Maud/Maude as a nn?

See the results of this poll: does Maude/Maud make sense as a nn?

Respondents: 41 (This poll is closed)

  • Both make total sense as nicknames : 18 (44%)
  • Both are a bit strange, but usable as nicknames : 14 (34%)
  • Matilda->Maud is fine, but not Mathilde->Maude : 0 (0%)
  • Mathilde->Maude is fine, but not Matilda->Maud : 1 (2%)
  • Neither makes sense. : 6 (15%)
  • Both make sense but would be too confusing in real life : 2 (5%)
  • Other (please comment): 0 (0%)

I love [name_f]Maud[/name_f]/e either as a nn or on its own. Makes perfect sense to me! And in the end if many people don’t know the historic connection does it matter? You know it.

Totally works! The connection may be less well known that [name_m]John[/name_m] > [name_m]Jack[/name_m], [name_m]William[/name_m] > [name_m]Bill[/name_m], [name_m]Richard[/name_m] > [name_m]Dick[/name_m], [name_f]Ann[/name_f] > [name_f]Nancy[/name_f], [name_f]Margaret[/name_f] > [name_f]Peggy[/name_f] etc. because the names have been less consistently used in recent times, but it’s the same thing really, and actually feels more intuitive than many of those other examples as the sounds are closer!

Thank, @araminty. I agree that it doesn’t really matter if others get it. That’s the advice I’d give to others, too (but, of course, it’s much harder to be rational with your own options, however theoretical they might be). Your response is very comforting.

I don’t see this as problematic at all ^^ I adore [name_f]Maud/name_f as a nickname for either, it would be my preference as well.
I love that you’re considering [name_f]Mathilde[/name_f] though! I think she’s so alluring and special. [name_f]Matilda[/name_f] to me, is either a bubbly child or a prim matron, whereas [name_f]Mathilde[/name_f] is a confident young lady full of warmth, laughter and love, protective and opinionated, very passionate and caring. [name_f]Mathilde[/name_f] offers a child more to grow into and shape for herself in my opinion, and I wish she was considered more often :slight_smile:

I think honouring a [name_f]Matilda[/name_f]/[name_f]Mathilda[/name_f]/[name_f]Mathilde[/name_f] with the nn [name_f]Maud[/name_f]/e makes absolute sense but using both on the same child might confuse people/is not something I would do (that is if both are used regularly).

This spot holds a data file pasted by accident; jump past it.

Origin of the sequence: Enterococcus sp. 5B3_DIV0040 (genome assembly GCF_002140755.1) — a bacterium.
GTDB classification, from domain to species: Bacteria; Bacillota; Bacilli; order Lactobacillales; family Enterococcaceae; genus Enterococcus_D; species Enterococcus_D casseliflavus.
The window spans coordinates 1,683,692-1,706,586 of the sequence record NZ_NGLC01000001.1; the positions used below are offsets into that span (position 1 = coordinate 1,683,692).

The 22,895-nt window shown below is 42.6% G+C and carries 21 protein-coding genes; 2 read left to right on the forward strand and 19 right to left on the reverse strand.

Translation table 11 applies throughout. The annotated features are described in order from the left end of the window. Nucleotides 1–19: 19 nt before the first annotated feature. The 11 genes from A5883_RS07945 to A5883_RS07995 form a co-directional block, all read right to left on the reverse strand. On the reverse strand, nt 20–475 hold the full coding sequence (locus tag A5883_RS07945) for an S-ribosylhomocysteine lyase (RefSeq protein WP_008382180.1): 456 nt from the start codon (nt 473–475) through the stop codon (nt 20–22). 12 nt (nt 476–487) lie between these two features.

ETA: The main reason why I wouldn’t use Maud/e as a nickname is because it sounds and feels like a full name to me and there’s nothing other than history that really makes them feel belonging to each other.

Yes! [name_u]Love[/name_u] them.


Thanks, @katinka. I think the “less well known” part is what’s worrying me. It’s reassuring to hear you think it could work.

Thanks, @dearest. [name_f]Mathilde[/name_f] is the family name, and I love it (and its current bearer). My only hesitation in using it is that we pronounce it with 3 syllables (Ma-[name_m]TILL[/name_m]-də), which is pretty much indistinguishable from [name_f]Matilda[/name_f] to most Australians. [name_f]Matilda[/name_f] is a very popular name here at the moment, so I do worry that [name_f]Mathilde[/name_f] might cause some confusion. If I use it in the middle spot, though, I’d definitely prefer to keep the traditional spelling.

P.s. Åshild is a lovely name!

Thanks @opheliaflora. I know what you mean about [name_f]Maud[/name_f]/e feeling like a full name. I suspect many people would agree with you that the historical connection is not obvious enough/no longer relevant enough to make them work as nicknames. That’s my main hesitation with using them.
If it ends up being a choice between [name_f]Maud[/name_f]/e and [name_f]Mathilde[/name_f]/[name_f]Matilda[/name_f], I’d use the long from with a different nn ([name_f]Tilda[/name_f]/[name_f]Thilde[/name_f] or [name_f]Hilda[/name_f]/[name_f]Hilde[/name_f], probably).

Thanks, [name_u]Leslie[/name_u]. Me too!

Thanks, @dearest. I love [name_f]Mathilde[/name_f] too (the name and its current bearer). My only hesitation is that we pronounce it with 3 syllables (Ma-[name_m]TILL[/name_m]-də /Ma-[name_m]TEEL[/name_m]-də), which most Australians will hear as [name_f]Matilda[/name_f]. Since [name_f]Matilda[/name_f] is a very popular name here at the moment, I’m a bit concerned that [name_f]Mathilde[/name_f] will cause spelling /pronunciation problems. If I end up using it in the middle spot, though, I’d definitely prefer to use [name_f]Mathilde[/name_f].

P.s. Åshild is a lovely name

I think in your situation, using an uncommon nickname might help reduce confusion if you end up using the [name_f]Mathilde[/name_f] spelling. While most Australians might expect [name_f]Tilly[/name_f] to be short for [name_f]Matilda[/name_f], they’re less likely to have preconceived ideas about what [name_f]Hilde[/name_f], [name_f]Hilda[/name_f] or [name_f]Maude[/name_f] is short for (if anything). You might encounter some surprise that [name_f]Maude[/name_f] is a nickname, but the beauty of nicknames is that you can always change them if they don’t work :slight_smile:

Thanks for voting (and clarifying) @coffeeorangecats. You’re right, they are quite unusual nickname options.

Thanks, @onomastodon. I hope you’re right!
And welcome to nameberry - I like your screen name :slight_smile: